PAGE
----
6. Hosts who hold on to the good wine
I don’t know if this peeve is as much about wine as it is the presumed social compact between guest and host. As a guest, if you bring along a nice bottle, shouldn’t you expect to be served something as good in return?
Over the years, I’ve brought some very nice bottles as gifts that have been whisked away by the host or hostess never to be seen again. The wine that they’ve served instead has at times been all but undrinkable. Some might argue that a guest should not expect to drink the bottle he or she brings, with which I agree in principle, although this doesn’t make it any less painful to trade a lovely Grand Cru Chablis for a bottle of $10 Concha y Toro Chardonnay.
A friend of mine once brought a chilled bottle of Champagne in an ice bucket to a friend’s house, thinking this would make it clear he wanted to drink it. The host just took the wine out of the bucket and put it away. And no, you can’t ask the host or hostess to open the bottle. That’s considered very poor form.
7. Perfumed tasting-room staff
I was surprised by this particular reader peeve, as most of the winery tasting rooms I’ve visited are fairly rigorous about keeping a “scent-free” staff. After all, a strong perfume can easily overpower the delicate aromas of a wine. Reader Kay Duffy wrote she has had to carry her glass outside the tasting room for an unadulterated whiff of a wine’s aromas.
Scent-wise, I’ve found tasting-room visitors the greater problem. I’ve stood downwind of quite a few tasters who were clearly great fans of very strong, drugstore-quality eau de parfum.
I’ve even traveled with an oenophile friend who was deeply knowledgeable about wine but had a curious predilection for strong aftershave. He smelled like the scent strip of an Old Spice ad. I never said anything to him during all of our years of travel, however, because he had every other virtue as a tasting companion: He knew a great deal about wine, collected old Burgundy and spoke French with élan. And besides, the Old Spice wore off by midday.
Lettie Teague, The Wall Street Journal
2012 ILARIA Cabernet Sauvignon
Growing Region: Napa Valley, California
Varietal: 92% Cabernet Sauvignon, 8% Petit Verdot
Fermentation: 100% French Oak, 68% New
Alcohol Content: 14.8%
Suggested Retail: $65.00
WineSellar Club Price: $49.49
Here’s a great story from owner/winemaker Anna Monticelli: “My inspiration for the name Ilaria, Italian for happy and cheerful, arrived on my wedding day when I was introduced to my husband’s cousin, Ilaria, who traveled from Italy to celebrate with us. I fell in love with the name. As fate would have it, as the idea of the Ilaria label grew, so did my family, my daughter Ilaria arriving just as we released our first vintage of her namesake wine in the fall of 2009. So, it’s not a stretch to suggest that Ilaria has become the tie that binds my past to my present while serving as a beacon to the future. Even the font that graces our label reflects this ideal, its own heritage dating to the Italian Renaissance in Tuscany, where my husband Mario still has family.”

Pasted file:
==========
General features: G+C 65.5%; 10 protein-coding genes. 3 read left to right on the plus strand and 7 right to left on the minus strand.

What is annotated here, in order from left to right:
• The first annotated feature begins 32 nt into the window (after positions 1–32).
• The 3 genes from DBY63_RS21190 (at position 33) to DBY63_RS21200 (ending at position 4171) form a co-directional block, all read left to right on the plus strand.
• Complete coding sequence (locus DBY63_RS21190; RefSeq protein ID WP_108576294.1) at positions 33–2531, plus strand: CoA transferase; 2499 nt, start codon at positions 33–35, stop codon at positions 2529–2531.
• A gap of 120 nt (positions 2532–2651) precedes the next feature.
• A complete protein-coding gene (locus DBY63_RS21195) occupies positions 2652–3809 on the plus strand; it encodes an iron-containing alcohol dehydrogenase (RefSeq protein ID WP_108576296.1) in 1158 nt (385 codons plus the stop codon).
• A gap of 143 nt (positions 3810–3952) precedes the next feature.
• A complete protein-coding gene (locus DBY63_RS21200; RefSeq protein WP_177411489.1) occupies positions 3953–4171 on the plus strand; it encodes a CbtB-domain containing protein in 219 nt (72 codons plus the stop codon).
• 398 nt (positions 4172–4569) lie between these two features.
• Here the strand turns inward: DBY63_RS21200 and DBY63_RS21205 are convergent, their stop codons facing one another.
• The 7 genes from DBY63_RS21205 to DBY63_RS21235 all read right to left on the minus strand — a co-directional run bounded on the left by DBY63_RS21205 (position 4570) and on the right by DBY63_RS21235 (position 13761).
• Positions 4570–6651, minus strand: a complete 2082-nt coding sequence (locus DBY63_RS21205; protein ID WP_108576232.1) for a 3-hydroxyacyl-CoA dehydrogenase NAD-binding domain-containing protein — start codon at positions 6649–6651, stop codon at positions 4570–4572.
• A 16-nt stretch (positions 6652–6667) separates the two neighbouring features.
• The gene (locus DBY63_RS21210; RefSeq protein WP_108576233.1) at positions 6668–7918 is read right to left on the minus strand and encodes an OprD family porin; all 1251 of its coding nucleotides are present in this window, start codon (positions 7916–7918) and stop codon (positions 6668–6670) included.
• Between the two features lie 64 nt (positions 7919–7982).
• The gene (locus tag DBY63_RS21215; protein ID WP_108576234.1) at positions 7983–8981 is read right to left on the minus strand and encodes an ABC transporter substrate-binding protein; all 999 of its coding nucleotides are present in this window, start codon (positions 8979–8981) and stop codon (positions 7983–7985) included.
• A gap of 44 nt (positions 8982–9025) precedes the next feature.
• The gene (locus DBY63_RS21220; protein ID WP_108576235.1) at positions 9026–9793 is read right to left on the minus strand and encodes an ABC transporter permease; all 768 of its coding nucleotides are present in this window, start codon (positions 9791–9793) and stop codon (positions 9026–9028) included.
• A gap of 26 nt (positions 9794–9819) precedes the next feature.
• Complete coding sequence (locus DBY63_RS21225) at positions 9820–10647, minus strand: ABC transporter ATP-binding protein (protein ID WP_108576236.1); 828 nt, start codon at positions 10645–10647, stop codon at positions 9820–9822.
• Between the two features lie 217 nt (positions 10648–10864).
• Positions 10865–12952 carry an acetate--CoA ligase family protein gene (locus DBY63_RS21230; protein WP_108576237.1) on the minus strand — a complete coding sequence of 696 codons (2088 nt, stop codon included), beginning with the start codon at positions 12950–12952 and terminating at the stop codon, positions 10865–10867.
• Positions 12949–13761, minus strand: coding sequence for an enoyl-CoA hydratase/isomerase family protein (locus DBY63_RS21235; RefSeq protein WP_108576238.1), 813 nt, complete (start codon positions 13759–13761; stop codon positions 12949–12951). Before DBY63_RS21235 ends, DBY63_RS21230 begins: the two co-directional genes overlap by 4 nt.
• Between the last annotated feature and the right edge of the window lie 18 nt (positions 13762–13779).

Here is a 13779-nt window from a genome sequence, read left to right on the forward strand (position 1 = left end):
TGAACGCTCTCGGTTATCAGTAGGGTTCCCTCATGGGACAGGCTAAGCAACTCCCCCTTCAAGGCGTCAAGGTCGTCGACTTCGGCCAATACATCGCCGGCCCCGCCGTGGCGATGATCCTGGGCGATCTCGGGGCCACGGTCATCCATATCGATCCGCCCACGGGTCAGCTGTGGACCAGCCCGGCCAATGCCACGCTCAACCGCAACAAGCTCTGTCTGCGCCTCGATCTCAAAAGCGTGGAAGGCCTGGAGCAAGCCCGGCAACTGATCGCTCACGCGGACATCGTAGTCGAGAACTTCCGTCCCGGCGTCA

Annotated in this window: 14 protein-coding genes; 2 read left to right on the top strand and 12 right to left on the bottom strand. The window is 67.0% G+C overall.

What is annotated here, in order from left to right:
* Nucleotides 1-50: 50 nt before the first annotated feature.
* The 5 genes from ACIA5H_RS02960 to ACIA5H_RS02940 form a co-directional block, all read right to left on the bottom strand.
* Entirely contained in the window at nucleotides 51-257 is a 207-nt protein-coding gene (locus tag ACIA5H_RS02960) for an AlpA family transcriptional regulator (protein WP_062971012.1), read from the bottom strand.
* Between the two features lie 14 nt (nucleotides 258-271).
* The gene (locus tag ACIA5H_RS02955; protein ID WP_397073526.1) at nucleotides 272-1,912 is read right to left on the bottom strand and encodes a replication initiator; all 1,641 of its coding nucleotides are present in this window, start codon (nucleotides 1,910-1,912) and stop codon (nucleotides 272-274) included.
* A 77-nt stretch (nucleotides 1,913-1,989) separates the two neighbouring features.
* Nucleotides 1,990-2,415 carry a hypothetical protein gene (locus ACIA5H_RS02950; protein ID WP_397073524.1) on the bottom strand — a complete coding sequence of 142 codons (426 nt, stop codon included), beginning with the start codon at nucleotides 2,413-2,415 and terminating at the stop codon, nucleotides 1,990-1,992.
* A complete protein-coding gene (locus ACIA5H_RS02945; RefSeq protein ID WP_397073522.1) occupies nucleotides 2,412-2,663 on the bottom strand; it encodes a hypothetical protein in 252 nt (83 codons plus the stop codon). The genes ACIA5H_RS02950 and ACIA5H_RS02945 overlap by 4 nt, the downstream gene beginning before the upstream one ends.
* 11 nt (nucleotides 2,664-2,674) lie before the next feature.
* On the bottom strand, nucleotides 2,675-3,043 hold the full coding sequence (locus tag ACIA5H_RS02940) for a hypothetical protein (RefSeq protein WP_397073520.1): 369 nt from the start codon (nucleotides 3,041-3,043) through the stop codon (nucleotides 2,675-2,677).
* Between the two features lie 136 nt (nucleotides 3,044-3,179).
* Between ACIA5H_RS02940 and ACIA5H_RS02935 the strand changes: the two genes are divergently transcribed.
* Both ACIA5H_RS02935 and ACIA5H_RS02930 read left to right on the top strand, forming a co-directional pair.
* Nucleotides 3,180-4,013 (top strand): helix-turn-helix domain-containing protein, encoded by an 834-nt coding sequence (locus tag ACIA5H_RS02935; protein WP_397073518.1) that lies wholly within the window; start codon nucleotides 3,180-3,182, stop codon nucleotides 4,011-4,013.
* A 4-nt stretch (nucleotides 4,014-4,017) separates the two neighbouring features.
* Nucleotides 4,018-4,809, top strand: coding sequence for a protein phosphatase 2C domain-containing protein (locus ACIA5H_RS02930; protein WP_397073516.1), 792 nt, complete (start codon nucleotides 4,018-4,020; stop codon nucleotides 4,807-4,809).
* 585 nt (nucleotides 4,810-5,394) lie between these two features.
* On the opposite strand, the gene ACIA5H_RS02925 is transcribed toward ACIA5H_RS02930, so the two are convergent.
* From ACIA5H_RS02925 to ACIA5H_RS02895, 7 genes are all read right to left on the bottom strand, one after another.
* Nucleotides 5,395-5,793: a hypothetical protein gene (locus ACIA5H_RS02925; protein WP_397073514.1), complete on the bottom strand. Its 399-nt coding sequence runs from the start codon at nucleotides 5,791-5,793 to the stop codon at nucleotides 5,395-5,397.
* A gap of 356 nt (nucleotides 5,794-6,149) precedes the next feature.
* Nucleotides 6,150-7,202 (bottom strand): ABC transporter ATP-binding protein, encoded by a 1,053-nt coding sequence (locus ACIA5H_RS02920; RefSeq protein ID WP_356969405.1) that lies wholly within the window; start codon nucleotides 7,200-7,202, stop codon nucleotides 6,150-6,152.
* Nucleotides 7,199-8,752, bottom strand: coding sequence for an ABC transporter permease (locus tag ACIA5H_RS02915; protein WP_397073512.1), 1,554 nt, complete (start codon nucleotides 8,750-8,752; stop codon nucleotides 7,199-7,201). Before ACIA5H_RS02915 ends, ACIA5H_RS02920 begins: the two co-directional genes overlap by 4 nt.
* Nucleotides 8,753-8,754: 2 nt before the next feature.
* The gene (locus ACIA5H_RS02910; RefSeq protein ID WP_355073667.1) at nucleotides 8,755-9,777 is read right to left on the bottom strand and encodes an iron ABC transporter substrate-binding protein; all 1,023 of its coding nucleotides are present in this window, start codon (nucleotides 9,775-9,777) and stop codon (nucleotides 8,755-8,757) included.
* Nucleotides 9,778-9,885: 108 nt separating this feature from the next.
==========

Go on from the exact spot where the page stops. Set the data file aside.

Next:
Easy-to-read label and as Anna stated the Ilaria name is in ancient Italian font, but it is easy to read and clear what you’re getting. The wine is black at the core, and has a bright dark red coloring on the edge.
The fragrance is totally enveloping. Black cherry fruit and black fruits dominate early on. Roasted nuts (peanuts this time!), also hazelnuts, a whiff of violet and a root beer/cola thing that is enticing.
Rich and SEAMLESS. Silken, elegant, compelling, dry finish. It’s almost hard to describe the texture because the wine is so well balanced and feels so great on the palate.
Fresh black plum, black cherry, vanilla oak (and mahogany) roasted nuts, caramel, onion marmalade, strawberry, banana, kiwi, and root beer. Lovely!
You can tell Anna has old world sensibilities (interned at Chateau Cheval Blanc) and new world techniques and knowledge (Bryant Family four years assistant winemaker). This fantastic wine will go for many years, and deserves to be in our cellars! Brava, Anna!
2012 Andrew Lane Cabernet Sauvignon
Growing Region: Napa Valley, California
Varietal: 100% Cabernet Sauvignon
Fermentation: French Oak
Alcohol Content: 14.6%
Suggested Retail: $35.00
WineSellar Club Price: $31.49
Producing wine for nearly 40 years, this family owned winery is now spearheaded by two brothers, Andrew and Lane Dickson. Their parents before them had established a good number of vineyard connections though the years, and the blessing of those relationships have steered Andrew and Lane into a very successful, popular winery. It’s a good story, and an excellent wine. Enjoy!
Gotta love the label illustrating the two young brothers working an old barrel crusher. I’m actually touched by it, really. Sniffling aside, the font and letters stand out very well, and you immediately know what you’re getting when you see it on the shelf. The wine is beautiful dark purple, with oil like legs that drip slowly down the inside of the glass.
It seems like the aromatics are constantly evolving. Starts off with black fruits, vanilla oak and raspberry. Then comes coconut, rain forest and wet wood, then concentrated yet focused green herbs
The Andrew Lane Cabernet Sauvignon has a gorgeous and delicious feel in the mouth. Solid fruits, perfect fruit to acid balance, SO harmonious, Medium full in body with a slightly drying finish. Texture is a WOW!